As a rule, chipmunks live in woodlands throughout much of North America. Relatives of tree squirrels, prairie dogs and various other ground squirrels, they are the pipsqueaks of the squirrel family—about the size of a mouse. Western chipmunks tend to be smaller than eastern, about 2 ounces to the eastern’s 4.5.
Immature forests and forest edges provide chipmunks with the shrubs, fallen logs and other items the rodents use for cover. Though they do climb trees in search of food, generally they forage on the ground for seeds, insects and other small edibles, including special fungi that live around tree roots and that are critical to tree survival. Chipmunks help to spread fungi within a forest, just as they help spread seeds.
Burrows and Foods
Active by day, chipmunks shelter at night in burrows they may dig as much as 12 feet long but generally only about 3 feet deep. At the end of the burrow lies a sleeping chamber furnished with soft plant material. Some burrows include side tunnels and secondary dens. Although chipmunks tend to fight off other chipmunks that show up in the immediate area around their burrow openings, they share feeding areas with a minimum of fisticuffs.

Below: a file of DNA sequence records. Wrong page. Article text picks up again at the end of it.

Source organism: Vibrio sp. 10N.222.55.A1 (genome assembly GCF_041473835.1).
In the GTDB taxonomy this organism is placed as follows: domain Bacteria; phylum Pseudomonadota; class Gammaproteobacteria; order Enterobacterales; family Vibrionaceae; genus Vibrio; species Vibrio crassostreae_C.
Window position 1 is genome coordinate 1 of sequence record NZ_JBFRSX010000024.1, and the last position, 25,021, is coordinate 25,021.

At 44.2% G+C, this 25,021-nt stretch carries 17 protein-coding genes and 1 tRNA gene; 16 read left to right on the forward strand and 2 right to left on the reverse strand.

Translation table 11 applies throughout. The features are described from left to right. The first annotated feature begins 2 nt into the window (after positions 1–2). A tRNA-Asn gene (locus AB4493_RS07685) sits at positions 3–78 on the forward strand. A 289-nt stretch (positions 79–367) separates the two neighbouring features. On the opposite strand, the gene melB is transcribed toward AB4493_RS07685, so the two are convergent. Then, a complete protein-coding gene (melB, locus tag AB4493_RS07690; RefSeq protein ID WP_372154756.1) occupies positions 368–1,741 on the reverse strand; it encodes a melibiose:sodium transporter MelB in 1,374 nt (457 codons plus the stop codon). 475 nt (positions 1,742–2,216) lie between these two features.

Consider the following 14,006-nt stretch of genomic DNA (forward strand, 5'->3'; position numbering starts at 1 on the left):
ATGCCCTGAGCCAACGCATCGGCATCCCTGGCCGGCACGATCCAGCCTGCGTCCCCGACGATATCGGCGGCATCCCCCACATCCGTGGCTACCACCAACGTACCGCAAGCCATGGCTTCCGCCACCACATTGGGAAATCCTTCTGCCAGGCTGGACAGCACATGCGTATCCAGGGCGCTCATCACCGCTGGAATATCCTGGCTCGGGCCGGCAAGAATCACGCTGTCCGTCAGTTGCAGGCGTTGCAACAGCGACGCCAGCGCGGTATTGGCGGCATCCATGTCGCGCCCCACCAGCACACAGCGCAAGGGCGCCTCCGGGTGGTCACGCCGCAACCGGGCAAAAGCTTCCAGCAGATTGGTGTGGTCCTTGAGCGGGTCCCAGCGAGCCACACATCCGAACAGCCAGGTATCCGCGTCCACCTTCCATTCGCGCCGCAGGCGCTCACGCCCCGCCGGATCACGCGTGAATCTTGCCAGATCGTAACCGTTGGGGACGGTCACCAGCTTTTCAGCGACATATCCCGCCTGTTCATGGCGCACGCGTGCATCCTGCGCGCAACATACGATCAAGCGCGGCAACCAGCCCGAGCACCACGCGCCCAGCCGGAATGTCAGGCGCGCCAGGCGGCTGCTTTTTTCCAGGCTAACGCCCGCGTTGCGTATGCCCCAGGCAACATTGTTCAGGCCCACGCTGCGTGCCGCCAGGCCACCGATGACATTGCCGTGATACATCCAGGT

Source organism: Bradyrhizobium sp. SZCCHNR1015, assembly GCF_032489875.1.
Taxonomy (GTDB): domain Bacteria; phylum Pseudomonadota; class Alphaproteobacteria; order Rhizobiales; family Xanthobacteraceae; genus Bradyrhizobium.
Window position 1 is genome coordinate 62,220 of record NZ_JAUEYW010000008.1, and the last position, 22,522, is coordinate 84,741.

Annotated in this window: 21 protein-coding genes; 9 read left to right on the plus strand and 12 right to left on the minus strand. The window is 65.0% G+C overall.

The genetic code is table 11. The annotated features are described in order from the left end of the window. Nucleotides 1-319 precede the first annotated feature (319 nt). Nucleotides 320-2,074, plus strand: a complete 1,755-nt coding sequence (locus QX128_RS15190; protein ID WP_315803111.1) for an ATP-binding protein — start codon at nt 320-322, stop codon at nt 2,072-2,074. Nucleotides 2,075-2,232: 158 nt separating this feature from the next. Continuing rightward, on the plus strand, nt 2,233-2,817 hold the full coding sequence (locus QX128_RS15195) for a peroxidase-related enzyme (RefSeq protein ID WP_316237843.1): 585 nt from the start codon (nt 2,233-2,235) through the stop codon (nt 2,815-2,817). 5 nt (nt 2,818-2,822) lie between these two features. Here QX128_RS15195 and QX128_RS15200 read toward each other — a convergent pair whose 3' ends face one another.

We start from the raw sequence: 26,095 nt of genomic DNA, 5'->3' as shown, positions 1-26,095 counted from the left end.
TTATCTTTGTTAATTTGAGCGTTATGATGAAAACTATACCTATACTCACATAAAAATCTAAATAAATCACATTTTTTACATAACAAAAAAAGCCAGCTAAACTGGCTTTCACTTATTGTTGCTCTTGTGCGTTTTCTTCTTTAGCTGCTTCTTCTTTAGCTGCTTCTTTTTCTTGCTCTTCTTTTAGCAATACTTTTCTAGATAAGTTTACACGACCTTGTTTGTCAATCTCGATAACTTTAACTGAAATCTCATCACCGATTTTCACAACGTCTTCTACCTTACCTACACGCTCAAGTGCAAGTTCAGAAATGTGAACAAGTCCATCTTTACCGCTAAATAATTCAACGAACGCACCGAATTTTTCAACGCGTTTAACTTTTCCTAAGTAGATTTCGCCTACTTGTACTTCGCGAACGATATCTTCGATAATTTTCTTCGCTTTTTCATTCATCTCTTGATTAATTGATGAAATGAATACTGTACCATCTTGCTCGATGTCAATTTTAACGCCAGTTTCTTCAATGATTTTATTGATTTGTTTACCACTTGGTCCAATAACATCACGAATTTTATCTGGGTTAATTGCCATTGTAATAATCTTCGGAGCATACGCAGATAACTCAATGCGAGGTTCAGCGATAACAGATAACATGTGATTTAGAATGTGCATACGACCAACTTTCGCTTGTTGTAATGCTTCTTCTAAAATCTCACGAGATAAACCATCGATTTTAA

Chipmunks produce one or two litters yearly, and young are on their own within eight weeks. Mean life expectancy is 2.3 years. During summer and fall, the rodents store seeds in their sleeping dens for use as winter food. When temperatures drop, chipmunks go underground. They don’t indulge in the deep hibernation favored by woodchucks, but instead tend to wake up periodically for a snack. On warm winter days, they may even surface above ground.
Chipmunks issue alarms calls when danger looms. Distinct calls indicate terrestrial predators and aerial predators, says Lisa Aschemeier, a biologist at Ohio’s Northwest State Community College who studies the animals. She has found that chipmunks also respond to the high-pitched alarm whistles of their relative the woodchuck, sometimes seeking cover after a woodchuck warning. Woodchucks, she says, pay less attention to chipmunk alarms, presumably because, at up to 12 pounds, they are so much bigger and need not fear as many predators as do chipmunks.